GE smart helmet keeps power flowing in India

  • November 9, 2020
  • Steve Rogerson

A smart helmet from General Electric helped bring an Indian power station back online.

During India’s countrywide lockdown due to the Covid-19 pandemic, Sanjeev Kumar, a field service engineer for GE Renewable Energy’s grid services unit in India, and his team got a distress call from Haryana Power Generation.

One of the corporation’s hydroelectric power plants in Yamuna Nagar, a city of 1.2 million people about 225km north of the capital of New Delhi, had experienced a sudden breakdown in a circuit breaker, interrupting the flow of the 7.2MW of electrical power the station normally generated. If not dealt with, there was a possibility the problem could persist for days.

The GE team in India knew they had to act quickly. Besides disrupting the lives of consumers and idling business, a lasting power outage can also deliver a significant hit to a power company’s bottom line. Knowing it would be difficult and time-consuming to send a team of experts during the Covid-19 lockdown, GE dispatched a single field service engineer to Yamuna Nagar equipped with a smart helmet.

The helmet is basically a wireless computer running Android software. It provides field service engineers with a direct link to an off-site technical support team. Whatever the engineer sees, the remote expert sees. Whatever thorny issue is causing an outage, the remote team and the on-site technician can talk it through.

This is possible because the smart helmet comes equipped with a camera, microphone and small LCD mounted just below eye level that allows the field engineer to read instructions or view pertinent schematics sent by the support team while freeing up their hands.

“If you don’t have the smart helmet, what is the option?” said Kumar. “You use your smartphone. But using the head-mounted tablet, you are totally safe and are communicating in real time and can use both hands.”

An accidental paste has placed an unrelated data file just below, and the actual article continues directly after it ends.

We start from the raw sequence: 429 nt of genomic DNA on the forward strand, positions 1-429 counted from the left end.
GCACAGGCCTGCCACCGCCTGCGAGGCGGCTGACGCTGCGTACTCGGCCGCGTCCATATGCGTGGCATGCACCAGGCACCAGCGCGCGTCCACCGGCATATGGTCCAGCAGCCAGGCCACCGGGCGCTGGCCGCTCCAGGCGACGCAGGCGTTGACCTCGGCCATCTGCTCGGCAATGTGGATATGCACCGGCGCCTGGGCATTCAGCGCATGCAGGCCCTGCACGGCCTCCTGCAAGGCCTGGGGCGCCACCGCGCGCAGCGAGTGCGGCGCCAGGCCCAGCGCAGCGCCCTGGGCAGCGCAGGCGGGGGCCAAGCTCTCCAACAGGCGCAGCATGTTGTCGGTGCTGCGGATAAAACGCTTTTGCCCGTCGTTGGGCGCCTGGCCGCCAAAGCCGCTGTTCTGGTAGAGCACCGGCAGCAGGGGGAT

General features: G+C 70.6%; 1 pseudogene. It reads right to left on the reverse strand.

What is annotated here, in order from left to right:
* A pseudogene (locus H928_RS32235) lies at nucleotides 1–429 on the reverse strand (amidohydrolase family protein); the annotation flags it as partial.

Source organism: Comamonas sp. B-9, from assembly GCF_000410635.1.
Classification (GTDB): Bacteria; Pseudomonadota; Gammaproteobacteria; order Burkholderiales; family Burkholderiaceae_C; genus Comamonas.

In Yamuna Nagar, the field service engineer discovered that a malfunctioning circuit breaker had stopped charging a switch on a large turbine, causing it to shut down. The support team, located more than 1600km to the south in Bangalore, was able to take him through the adjustments needed to reset the energy levels on a spring that closed the circuit. In a matter of hours, the substation was back up and running.

“Normally, it may take two days’ time for the customer to find and fix a problem like this,” Kumar said.

Closing the plant for that amount of time was not a viable option, especially in a country that has made such a big commitment to hydropower. India ranks fifth in the world – just behind China, Brazil ,USA and Canada – with 50.07GW of installed hydropower capacity.

“A prompt response time to customer emergencies with a robust remote service support component is critical, especially when the country faces lockdowns across various states,” said Deepak Sharma, regional service leader for GE. “Our customers’ business relies on an uninterrupted power supply in grids and industries, and we are ready to support their operations anytime, anywhere to secure their investment. I want to put my smart helmets to use in every region of India – east, west, north and south.”